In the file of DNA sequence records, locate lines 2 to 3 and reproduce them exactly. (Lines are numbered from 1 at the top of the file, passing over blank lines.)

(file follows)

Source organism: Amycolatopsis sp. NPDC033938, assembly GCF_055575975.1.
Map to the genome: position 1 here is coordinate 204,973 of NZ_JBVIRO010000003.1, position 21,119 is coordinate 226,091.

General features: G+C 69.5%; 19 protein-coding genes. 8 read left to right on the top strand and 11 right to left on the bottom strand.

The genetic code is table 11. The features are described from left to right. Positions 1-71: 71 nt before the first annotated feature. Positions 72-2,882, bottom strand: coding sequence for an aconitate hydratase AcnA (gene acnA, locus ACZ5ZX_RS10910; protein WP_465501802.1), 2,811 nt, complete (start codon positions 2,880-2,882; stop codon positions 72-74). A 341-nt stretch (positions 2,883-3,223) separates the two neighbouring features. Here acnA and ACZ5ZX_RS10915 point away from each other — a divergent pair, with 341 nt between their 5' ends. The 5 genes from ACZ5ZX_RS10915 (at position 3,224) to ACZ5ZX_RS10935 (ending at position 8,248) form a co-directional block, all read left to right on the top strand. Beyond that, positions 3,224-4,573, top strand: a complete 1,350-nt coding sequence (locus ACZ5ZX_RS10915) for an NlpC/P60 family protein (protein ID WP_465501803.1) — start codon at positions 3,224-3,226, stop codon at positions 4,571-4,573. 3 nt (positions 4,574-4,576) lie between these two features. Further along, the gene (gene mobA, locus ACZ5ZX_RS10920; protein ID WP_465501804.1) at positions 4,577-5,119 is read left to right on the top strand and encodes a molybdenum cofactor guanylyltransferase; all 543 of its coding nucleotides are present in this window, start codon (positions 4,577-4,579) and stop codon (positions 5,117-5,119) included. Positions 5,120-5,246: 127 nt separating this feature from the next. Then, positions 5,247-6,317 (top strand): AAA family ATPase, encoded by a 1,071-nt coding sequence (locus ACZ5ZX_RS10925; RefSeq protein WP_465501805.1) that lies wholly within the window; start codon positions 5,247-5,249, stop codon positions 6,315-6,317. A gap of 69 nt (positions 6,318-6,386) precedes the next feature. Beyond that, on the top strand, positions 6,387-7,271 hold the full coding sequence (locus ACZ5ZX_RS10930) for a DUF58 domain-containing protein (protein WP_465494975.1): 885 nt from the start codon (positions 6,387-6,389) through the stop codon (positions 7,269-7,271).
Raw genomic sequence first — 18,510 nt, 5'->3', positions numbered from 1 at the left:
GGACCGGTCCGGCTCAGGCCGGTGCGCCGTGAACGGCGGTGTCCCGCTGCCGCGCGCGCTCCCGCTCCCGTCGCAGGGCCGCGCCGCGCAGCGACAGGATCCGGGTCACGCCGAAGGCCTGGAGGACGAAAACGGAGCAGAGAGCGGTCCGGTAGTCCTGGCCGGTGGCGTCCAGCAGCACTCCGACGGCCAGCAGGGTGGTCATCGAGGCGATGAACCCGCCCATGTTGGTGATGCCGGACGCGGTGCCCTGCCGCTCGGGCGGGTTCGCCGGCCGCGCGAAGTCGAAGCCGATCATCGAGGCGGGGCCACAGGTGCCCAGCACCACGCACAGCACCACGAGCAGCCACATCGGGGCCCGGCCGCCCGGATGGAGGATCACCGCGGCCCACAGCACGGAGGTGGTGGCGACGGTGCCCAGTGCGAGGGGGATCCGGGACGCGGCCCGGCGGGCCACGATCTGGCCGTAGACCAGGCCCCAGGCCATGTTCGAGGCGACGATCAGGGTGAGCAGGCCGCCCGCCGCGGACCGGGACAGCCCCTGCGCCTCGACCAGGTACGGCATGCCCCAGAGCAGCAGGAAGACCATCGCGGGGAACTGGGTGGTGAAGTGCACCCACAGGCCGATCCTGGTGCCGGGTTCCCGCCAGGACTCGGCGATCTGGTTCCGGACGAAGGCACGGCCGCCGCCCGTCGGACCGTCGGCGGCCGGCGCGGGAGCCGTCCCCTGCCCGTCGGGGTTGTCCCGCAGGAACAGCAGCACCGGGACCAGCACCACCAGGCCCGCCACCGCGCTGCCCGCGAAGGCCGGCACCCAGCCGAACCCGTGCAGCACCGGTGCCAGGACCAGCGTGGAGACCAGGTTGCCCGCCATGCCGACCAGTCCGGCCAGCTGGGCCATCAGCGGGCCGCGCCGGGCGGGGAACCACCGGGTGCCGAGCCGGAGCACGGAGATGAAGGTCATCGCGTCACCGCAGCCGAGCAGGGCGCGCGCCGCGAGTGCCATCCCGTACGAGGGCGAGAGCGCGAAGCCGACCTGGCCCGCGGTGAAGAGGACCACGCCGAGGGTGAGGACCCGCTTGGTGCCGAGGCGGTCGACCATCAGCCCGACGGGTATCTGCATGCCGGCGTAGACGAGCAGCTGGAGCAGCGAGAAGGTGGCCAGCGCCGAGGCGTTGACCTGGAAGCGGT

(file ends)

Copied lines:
Map to the genome: position 1 here is coordinate 204,973 of NZ_JBVIRO010000003.1, position 21,119 is coordinate 226,091.

General features: G+C 69.5%; 19 protein-coding genes. 8 read left to right on the top strand and 11 right to left on the bottom strand.